Reform from Within
In his article on the failings of the Israeli Chief Rabbinate and what ought to come next, Elli Fischer goes too far (“Why I Defy the Israeli Chief Rabbinate,” Winter 2016). All government bodies, including law enforcement, judiciary, and so on, have bureaucratic and political issues. However, an Israel without rabbinic power would be an Israel that was no longer a Jewish state. The Law of Return, for example, requires that someone decide who is Jewish—and this is so fundamental to the Jewish future that it cannot be left up to politicians. Having said that, the Chief Rabbinate could become a regulatory agency and license rabbinic courts, kashrut agencies, etc. However, the way to bring about reform is by working within the system. This, according to Megillat Taanit, is precisely what Shimon ben Shetach did when the Sadducees took over the Sanhedrin.
Elli Fischer Responds:
Suffice it to say that I disagree with Mr. Keslinger that the Chief Rabbinate merely has a few predictable “bureaucratic and political issues,” or that an Israel without a politically empowered rabbinic apparatus would no longer be a Jewish state. For more on this topic, see my exchange with four critics, later in this issue.
When I read the headline “Re-Intoxicated by God” (Winter 2016), my heart leapt up. And yet it still seems to me that Melamed (and Gottlieb) are missing something. We may have been given intellect to help us find God, but that very intellect can turninto an obstacle to our seeing God. David Ives’s play New Jerusalem: The Interrogation of Baruch de Spinoza at Talmud Torah Congregation: Amsterdam, July 27, 1656, which some might dismiss as too unphilosophical, conveys some of Spinoza’s vision.
Melamed is certainly correct when he writes, “The price we pay for making Spinoza like us is that it is no longer clear why we should have an interest in Spinoza.” But then how should we approach him? I believe that Spinoza had profound experiences of God, and he tried to evoke that experience in his readers. The Ethics is structured to allow those entering into his system not merely to agree with him but to have the experience themselves. I tell my students to read the Ethics Book I Axiom 1: “Everything that is, is either in itself or in another.” I tell them to live with that axiom in their hearts and minds for a week. Let it germinate and then experience what it blossoms into. As Goethe and other poets recognized, Spinoza bequeathed us a magnificent gift.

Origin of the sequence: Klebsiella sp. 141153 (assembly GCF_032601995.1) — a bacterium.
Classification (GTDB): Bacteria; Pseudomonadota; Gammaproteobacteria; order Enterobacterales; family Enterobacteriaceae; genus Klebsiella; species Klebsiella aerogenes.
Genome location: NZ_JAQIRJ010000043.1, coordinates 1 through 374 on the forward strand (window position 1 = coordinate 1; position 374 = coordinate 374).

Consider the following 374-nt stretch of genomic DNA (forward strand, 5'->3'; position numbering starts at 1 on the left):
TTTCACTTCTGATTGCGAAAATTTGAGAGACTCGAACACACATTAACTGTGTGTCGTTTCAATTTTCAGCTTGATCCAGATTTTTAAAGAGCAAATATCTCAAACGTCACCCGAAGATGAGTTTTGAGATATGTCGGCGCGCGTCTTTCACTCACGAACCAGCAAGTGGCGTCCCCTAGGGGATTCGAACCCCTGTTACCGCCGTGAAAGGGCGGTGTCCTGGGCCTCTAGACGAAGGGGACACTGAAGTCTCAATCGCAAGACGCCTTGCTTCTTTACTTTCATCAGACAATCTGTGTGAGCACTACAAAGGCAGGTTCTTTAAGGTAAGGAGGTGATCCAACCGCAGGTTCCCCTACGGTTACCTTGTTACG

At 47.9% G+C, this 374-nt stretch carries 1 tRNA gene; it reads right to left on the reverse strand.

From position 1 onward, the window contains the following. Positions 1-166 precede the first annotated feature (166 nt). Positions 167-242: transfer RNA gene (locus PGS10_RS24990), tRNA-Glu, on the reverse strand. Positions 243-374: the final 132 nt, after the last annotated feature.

Professor Emerita of Philosophy
Simmons College, Boston
In his review of Yitzhak Melamed’s new book on Spinoza, Micah Gottlieb writes that “Every scholar, it seems, must strike a balance between textual evidence, conceptual clarity, and logical consistency. These will always, and necessarily, be matters of judgment.” As is well known, both Spinoza and Leibniz endorsed what A.O. Lovejoy called the “principle of plenitude”—that reality has no gaps, and thus a kind of fullness that is tantamount to its perfection. Perhaps we can appropriate this principle in assessing the traditions of philosophical commentary. Over time, the richness and variety of interpretations that flesh out a great philosopher’s thought bring to light the issues it addresses in ways that show its fullness and depth.
Not all interpretations are equally well-justified, of course, but embracing the “plenitude” of interpretive possibilities implies an admission of the inherent complexity of reality, and of the manifold ways there are to grasp it. The tradition of commentary a philosopher inspires ought not to be primarily seen as a series of mutually exclusive efforts, with each interpretation supplanting all previous contributions.
A Bukh Missing in Boisk
Thank you for Abraham Socher’s wonderful little essay “A Party in Boisk” about the joys of the aggada (Winter 2016). However, I wish that Socher had mentioned one more great collection of aggada between the Ein Ya’akov and the compilations of Bialik and Berdichevsky: the wonderful, profuse Mayse Bukh (or Ma’aseh Book), the collection of 250+ aggada and later legends published in Yiddish in the early 1600s. It is a shame that this book is so sadly neglected. It was translated into English by Moses Gaster in the 1930s for The Jewish Publication Society but is long out of print. On a recent Shabbos at my conservative synagogue in suburban Philadelphia, I saw a copy of the original JPS hardcover edition of Gaster’s translation being given away in a bin of unwanted books from the shul’s old library.
I was happy to save it from oblivion.
Veteran Middle East negotiator Itamar Rabinovich gauges the distance between drama and diplomacy in his review of Oslo.
Cosmologist Lawrence Krauss is quite sure he knows how the universe began. Novelist Alan Lightman takes a wild narrative guess. But where does the Kabbalah stand?
A bad novel, but an important and prescient book.
How did a high-school dropout named Leon Uris pen one of the most influential novels of all time?